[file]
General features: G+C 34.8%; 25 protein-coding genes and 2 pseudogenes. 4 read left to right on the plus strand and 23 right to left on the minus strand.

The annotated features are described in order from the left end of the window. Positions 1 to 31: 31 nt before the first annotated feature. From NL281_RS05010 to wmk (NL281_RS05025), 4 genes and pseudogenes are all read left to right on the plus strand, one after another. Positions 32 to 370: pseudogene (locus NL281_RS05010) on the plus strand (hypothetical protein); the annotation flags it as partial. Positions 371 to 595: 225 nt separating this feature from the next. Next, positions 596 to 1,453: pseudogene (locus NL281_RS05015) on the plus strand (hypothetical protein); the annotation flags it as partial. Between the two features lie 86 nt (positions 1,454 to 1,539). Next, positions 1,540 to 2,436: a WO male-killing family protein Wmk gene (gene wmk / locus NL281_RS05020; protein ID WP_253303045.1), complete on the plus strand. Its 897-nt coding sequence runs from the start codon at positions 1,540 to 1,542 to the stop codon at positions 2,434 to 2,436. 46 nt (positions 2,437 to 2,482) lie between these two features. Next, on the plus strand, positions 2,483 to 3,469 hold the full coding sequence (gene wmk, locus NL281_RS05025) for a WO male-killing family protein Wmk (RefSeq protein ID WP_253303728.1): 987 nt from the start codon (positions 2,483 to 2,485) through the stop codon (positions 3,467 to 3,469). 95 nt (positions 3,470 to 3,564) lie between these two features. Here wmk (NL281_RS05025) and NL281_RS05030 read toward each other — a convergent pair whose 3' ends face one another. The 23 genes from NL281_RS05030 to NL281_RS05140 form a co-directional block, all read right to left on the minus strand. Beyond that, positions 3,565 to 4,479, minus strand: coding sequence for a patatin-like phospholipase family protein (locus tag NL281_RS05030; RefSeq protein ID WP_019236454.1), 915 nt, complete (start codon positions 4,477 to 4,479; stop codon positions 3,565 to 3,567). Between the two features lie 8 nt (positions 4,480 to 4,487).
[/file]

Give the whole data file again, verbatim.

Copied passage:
General features: G+C 34.8%; 25 protein-coding genes and 2 pseudogenes. 4 read left to right on the plus strand and 23 right to left on the minus strand.

The annotated features are described in order from the left end of the window. Positions 1 to 31: 31 nt before the first annotated feature. From NL281_RS05010 to wmk (NL281_RS05025), 4 genes and pseudogenes are all read left to right on the plus strand, one after another. Positions 32 to 370: pseudogene (locus NL281_RS05010) on the plus strand (hypothetical protein); the annotation flags it as partial. Positions 371 to 595: 225 nt separating this feature from the next. Next, positions 596 to 1,453: pseudogene (locus NL281_RS05015) on the plus strand (hypothetical protein); the annotation flags it as partial. Between the two features lie 86 nt (positions 1,454 to 1,539). Next, positions 1,540 to 2,436: a WO male-killing family protein Wmk gene (gene wmk / locus NL281_RS05020; protein ID WP_253303045.1), complete on the plus strand. Its 897-nt coding sequence runs from the start codon at positions 1,540 to 1,542 to the stop codon at positions 2,434 to 2,436. 46 nt (positions 2,437 to 2,482) lie between these two features. Next, on the plus strand, positions 2,483 to 3,469 hold the full coding sequence (gene wmk, locus NL281_RS05025) for a WO male-killing family protein Wmk (RefSeq protein ID WP_253303728.1): 987 nt from the start codon (positions 2,483 to 2,485) through the stop codon (positions 3,467 to 3,469). 95 nt (positions 3,470 to 3,564) lie between these two features. Here wmk (NL281_RS05025) and NL281_RS05030 read toward each other — a convergent pair whose 3' ends face one another. The 23 genes from NL281_RS05030 to NL281_RS05140 form a co-directional block, all read right to left on the minus strand. Beyond that, positions 3,565 to 4,479, minus strand: coding sequence for a patatin-like phospholipase family protein (locus tag NL281_RS05030; RefSeq protein ID WP_019236454.1), 915 nt, complete (start codon positions 4,477 to 4,479; stop codon positions 3,565 to 3,567). Between the two features lie 8 nt (positions 4,480 to 4,487).